An alert gives people critical information they need right away.
For example, an alert can tell people about a problem, warn them when their action might destroy data, and give them an opportunity to confirm a purchase or another important action they initiated.
Use alerts sparingly. Alerts give people important information, but they interrupt the current task to do so. Encourage people to pay attention to your alerts by making certain that each one offers only essential information and useful actions.
Avoid using an alert merely to provide information. People don’t appreciate an interruption from an alert that’s informative, but not actionable. If you need to provide only information, prefer finding an alternative way to communicate it within the relevant context. For example, when a server connection is unavailable, Mail displays an indicator that people can choose to learn more.
Avoid displaying alerts for common, undoable actions, even when they’re destructive. For example, you don’t need to alert people about data loss every time they delete an email or file because they do so with the intention of discarding data, and they can undo the action. In comparison, when people take an uncommon destructive action that they can’t undo, it's important to display an alert in case they initiated the action accidentally.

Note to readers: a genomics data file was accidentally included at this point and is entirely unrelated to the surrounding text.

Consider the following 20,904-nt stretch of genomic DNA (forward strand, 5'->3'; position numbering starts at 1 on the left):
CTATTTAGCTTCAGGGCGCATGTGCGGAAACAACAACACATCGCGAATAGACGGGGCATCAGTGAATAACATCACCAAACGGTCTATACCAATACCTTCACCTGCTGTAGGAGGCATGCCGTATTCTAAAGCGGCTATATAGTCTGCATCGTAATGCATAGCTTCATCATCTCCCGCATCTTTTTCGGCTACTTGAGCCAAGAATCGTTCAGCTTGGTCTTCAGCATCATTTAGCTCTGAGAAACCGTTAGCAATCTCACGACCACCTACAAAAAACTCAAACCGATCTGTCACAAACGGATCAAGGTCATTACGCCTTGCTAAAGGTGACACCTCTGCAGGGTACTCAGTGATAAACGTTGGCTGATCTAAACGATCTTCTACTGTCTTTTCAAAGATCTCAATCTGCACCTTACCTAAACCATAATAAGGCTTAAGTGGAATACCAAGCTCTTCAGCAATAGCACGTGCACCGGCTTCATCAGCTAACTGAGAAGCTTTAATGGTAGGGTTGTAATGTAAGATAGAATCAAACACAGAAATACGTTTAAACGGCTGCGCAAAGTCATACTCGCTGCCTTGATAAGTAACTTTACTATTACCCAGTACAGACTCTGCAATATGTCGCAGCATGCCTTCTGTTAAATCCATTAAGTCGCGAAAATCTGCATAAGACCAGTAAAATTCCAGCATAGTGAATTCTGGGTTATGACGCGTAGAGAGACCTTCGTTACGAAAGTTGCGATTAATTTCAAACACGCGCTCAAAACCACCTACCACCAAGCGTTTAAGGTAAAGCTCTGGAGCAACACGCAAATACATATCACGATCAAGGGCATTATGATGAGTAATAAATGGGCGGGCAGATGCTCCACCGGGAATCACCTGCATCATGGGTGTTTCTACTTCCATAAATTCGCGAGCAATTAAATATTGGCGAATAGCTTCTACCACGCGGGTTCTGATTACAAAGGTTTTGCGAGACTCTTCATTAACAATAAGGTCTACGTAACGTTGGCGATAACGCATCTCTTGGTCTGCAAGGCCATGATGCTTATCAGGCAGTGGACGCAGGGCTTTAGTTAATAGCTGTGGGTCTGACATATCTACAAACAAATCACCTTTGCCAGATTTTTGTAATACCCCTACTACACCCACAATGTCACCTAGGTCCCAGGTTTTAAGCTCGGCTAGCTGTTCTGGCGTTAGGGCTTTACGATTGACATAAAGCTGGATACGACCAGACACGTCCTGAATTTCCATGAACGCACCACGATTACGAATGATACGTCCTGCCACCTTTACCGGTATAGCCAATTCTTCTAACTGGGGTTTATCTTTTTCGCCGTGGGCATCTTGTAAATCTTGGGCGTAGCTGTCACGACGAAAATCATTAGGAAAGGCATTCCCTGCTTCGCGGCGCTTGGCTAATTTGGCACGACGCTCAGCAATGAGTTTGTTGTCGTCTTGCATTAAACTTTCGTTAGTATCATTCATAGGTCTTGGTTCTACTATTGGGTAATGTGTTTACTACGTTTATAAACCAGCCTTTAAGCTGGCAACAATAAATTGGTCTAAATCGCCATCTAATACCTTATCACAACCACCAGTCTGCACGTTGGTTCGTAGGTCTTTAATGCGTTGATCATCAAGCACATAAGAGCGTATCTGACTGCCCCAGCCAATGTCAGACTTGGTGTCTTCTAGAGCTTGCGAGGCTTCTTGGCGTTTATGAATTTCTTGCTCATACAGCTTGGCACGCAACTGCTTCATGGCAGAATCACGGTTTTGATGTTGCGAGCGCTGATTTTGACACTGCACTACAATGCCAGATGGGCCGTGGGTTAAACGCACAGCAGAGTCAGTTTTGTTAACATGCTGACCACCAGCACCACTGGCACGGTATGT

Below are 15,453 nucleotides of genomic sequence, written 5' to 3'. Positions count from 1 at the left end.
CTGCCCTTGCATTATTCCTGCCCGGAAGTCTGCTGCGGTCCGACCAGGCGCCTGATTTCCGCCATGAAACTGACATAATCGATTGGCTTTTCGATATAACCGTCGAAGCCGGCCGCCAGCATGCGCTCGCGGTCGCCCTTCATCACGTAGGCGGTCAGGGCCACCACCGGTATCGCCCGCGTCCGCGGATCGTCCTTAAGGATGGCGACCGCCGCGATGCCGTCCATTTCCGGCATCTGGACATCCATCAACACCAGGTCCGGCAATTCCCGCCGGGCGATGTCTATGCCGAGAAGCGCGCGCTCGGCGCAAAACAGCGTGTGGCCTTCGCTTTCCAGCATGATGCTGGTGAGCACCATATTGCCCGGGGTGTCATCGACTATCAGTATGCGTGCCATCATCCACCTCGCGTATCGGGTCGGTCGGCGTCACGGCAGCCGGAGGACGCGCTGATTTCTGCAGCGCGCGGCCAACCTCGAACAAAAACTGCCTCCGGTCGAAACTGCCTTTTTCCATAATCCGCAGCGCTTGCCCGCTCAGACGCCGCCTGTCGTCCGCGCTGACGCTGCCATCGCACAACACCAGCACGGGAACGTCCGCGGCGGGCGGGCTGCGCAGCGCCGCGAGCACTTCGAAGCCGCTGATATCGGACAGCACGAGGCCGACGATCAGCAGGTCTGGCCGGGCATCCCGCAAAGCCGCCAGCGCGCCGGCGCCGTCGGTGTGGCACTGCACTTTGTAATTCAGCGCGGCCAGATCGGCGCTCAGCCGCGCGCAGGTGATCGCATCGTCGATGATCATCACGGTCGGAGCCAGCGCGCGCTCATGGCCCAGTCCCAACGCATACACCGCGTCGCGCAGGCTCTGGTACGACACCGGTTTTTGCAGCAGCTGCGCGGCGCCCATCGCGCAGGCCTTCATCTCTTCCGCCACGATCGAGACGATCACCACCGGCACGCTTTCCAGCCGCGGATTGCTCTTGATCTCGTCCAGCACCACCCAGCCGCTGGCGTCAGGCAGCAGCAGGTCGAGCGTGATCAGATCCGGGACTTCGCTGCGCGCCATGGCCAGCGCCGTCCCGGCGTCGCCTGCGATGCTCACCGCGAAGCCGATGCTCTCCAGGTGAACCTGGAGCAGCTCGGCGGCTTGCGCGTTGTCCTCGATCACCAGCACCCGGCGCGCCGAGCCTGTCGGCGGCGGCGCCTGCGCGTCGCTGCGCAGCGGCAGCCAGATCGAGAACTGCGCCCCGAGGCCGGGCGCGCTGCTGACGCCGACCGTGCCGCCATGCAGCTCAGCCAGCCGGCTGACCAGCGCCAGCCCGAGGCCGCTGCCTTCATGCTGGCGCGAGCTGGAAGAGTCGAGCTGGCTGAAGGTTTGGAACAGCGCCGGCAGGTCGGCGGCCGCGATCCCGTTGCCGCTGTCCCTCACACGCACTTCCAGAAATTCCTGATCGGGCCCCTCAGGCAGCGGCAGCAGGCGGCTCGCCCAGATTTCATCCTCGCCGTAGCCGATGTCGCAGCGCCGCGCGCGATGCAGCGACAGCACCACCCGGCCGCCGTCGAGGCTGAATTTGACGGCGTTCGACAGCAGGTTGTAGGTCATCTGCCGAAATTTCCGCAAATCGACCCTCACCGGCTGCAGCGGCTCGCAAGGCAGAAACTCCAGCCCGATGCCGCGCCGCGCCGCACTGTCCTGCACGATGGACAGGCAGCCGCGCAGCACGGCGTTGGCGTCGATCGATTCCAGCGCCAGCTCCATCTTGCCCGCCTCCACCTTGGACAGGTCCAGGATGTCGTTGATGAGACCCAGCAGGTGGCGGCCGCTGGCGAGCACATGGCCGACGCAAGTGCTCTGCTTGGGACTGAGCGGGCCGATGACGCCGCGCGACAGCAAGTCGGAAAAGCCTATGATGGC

Avoid showing an alert when your app starts. If you need to inform people about new or important information the moment they open your app, design a way to make the information easily discoverable. If your app detects a problem at startup, like no network connection, consider alternative ways to let people know. For example, you could show cached or placeholder data and a nonintrusive label that describes the problem.
An alert is a modal view that can look different in different platforms and devices.
In all platforms, alerts display a title, optional informative text, and up to three buttons. On some platforms, alerts can include additional elements.
|Title||Write a brief sentence or phrase that describes the situation.|
|Informative text||Write a short message if you need to describe the consequences of the situation, suggest solutions or alternatives, or remind people when they can't undo an action.|
|Buttons||Prefer a two-button alert to give people a clear choice; provide an additional button if necessary. The default button can cancel the alert or perform the most likely nondestructive action. See buttons.|
|Icon||macOS automatically displays your app icon in the alert, but you can supply an alternative icon or symbol. See macos.|